divine Judge find no sin in such persons? Will He permit the shameful
deeds committed while intoxicated, the curses, blasphemies, sneers,
detractions, outrages, and scandals to remain unpunished? He who
demands an account of every idle word, will He demand no account
of the time 'so badly spent, of the money so uselessly squandered,
families neglected, church service unattended, education of children
omitted, and the other great sins committed? They will indeed excuse
themselves, pleading that these sins were committed involuntarily,
or as a joke, when they were intoxicated; that their intoxication
was excusable, as they were not able to stand muck; but will God
be content with such excuses? Will they not add to their damnation?
That they took more than they could bear of the intoxicating drink,
deprived themselves of the use of reason, and thus voluntarily caused
all the sins they committed while in that state, is what will be
What then can they expect? Nothing less than the fate of the rich
man spoken of in the gospel, who on account of his debaucheries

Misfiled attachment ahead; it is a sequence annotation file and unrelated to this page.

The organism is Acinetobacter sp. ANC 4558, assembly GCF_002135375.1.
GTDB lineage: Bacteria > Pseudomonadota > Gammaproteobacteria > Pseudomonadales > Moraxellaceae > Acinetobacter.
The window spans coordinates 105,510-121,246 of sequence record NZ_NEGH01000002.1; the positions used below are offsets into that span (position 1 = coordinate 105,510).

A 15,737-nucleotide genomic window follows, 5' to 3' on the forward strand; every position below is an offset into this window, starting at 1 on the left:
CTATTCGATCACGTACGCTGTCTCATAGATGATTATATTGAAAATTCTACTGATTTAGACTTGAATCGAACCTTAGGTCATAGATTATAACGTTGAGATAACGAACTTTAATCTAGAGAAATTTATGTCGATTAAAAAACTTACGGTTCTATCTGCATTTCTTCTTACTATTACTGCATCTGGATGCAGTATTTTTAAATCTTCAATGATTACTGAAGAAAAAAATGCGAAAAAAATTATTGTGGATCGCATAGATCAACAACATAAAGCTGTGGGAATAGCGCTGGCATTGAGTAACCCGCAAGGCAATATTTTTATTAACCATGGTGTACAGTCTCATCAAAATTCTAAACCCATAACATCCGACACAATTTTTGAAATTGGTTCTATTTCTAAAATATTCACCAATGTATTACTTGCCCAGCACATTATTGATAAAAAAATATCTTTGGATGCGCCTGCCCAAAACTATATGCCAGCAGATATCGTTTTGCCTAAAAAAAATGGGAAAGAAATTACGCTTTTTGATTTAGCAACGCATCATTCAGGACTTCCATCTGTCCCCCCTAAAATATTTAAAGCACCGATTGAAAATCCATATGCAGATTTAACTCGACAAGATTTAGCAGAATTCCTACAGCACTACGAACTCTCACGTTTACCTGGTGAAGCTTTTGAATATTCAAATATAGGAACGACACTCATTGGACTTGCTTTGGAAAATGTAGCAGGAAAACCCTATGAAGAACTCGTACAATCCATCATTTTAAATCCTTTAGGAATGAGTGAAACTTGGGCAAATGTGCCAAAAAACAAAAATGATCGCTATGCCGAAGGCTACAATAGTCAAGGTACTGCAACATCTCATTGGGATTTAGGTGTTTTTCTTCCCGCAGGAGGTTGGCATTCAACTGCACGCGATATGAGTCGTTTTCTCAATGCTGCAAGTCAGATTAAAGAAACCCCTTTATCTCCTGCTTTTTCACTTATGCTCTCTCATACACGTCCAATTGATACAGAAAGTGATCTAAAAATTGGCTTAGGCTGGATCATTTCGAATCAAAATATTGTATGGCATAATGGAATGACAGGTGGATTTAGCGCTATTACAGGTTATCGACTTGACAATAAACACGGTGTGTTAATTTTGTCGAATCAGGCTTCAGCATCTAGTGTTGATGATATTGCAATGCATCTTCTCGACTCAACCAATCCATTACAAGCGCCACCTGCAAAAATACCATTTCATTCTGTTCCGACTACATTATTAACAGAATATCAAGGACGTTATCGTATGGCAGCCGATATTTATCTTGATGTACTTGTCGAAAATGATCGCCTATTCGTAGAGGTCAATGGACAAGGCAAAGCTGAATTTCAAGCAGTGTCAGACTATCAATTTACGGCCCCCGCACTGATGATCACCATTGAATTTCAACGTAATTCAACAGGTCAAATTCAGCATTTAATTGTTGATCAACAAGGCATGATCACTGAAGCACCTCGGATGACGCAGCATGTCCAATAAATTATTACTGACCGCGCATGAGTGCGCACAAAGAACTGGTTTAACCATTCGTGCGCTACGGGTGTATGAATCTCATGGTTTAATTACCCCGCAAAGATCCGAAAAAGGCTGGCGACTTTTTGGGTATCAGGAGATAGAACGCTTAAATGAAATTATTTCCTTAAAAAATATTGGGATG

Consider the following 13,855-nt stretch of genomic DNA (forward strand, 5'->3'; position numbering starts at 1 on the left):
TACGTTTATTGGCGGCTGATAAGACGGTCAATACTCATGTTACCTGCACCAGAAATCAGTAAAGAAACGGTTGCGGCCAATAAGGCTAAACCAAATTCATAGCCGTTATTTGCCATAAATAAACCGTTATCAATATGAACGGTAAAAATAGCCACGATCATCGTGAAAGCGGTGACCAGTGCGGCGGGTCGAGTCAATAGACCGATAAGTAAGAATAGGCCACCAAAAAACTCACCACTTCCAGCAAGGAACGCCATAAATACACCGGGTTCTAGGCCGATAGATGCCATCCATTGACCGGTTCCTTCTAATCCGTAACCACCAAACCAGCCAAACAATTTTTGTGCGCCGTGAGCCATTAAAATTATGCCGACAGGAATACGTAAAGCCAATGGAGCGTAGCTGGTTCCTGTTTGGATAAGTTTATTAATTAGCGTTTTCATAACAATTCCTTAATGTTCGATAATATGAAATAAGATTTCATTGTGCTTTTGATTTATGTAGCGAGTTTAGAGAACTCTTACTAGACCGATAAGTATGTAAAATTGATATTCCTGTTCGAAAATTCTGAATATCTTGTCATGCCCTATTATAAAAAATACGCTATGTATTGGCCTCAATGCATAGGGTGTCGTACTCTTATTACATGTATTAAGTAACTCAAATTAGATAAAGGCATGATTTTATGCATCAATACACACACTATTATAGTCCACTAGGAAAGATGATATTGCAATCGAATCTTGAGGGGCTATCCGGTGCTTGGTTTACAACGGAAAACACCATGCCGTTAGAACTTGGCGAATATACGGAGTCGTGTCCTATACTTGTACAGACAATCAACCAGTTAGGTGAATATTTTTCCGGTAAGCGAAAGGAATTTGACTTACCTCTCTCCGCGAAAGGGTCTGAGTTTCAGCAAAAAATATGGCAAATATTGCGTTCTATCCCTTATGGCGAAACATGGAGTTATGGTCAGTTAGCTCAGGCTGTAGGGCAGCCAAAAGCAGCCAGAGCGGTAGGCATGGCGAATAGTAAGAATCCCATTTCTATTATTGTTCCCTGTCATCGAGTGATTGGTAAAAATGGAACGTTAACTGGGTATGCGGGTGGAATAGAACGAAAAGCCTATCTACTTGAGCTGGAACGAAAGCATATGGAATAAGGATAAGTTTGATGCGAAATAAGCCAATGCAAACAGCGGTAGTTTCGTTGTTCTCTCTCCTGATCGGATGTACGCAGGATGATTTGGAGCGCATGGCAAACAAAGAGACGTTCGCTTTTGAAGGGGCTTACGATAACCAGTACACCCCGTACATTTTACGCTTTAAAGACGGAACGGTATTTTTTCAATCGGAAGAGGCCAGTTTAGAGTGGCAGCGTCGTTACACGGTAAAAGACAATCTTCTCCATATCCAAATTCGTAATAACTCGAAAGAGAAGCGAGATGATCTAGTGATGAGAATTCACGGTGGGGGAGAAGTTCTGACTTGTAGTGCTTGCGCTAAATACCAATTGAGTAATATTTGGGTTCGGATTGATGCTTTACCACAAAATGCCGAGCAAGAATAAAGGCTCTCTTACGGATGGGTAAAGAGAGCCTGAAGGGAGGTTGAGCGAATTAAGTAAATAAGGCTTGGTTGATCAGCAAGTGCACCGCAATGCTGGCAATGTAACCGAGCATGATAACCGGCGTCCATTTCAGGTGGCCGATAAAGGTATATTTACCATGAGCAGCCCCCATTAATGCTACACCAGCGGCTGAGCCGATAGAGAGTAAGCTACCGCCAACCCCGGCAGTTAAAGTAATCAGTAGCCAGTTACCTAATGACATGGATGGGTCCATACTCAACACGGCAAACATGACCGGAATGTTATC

was buried in hell; where during all eternity his parched tongue
was not cooled by one drop of water. (Luke XVI. 22.) Yes, this will
be the place of those unconverted drunkards of whom St. Paul says
that they will not possess the kingdom of God. (I Cor. VI. 10.)
How rare and how difficult is the conversion of a drunkard, because
with him as with the unchaste this habit becomes a second nature,
and because he generally abuses the remedies: the holy Sacraments
of Penance and the. Altar.
certainly deter any one from the vice of drunkenness; but those
who are not thus withheld, may consider the indecency, the disgrace,
and the injury of this vice, for it ruins the body as well as the
Is it not disgraceful
that man endowed with reason, and created for heaven, should drown
that reason in excessive drink, degrading his mind, his intellectual
spirit, the image of God, rendering it like the brute animals, and
even lower than the beasts. "Are not the drunkards far worse
than the animals?" says St. Chrysostom. Yes, not only on account
of their drunkenness, but far more so because of the shameful position
of their body, their manners, their speech, their behavior. How
disgracefully naked lay Noah, although he was intoxicated not through
his own fault, exposed in his tent to the ridicule of the impudent
Chain! (Gen. IX. 21.) Even the heathen Spartans considered the vice
of drunkenness so disgraceful that they were in the habit of intoxicating
a slave, and bringing him before their children that they might
be disgusted with such a state.
which should deter everybody from this vice is its injuriousness.
It ruins the body as well as the soul. By surfeiting many have perished,
(Ecclus. XXXVII. 34.) and it has ruined the health of many more.
Who hath woe? whose father hath woe? who hath contentions? who fall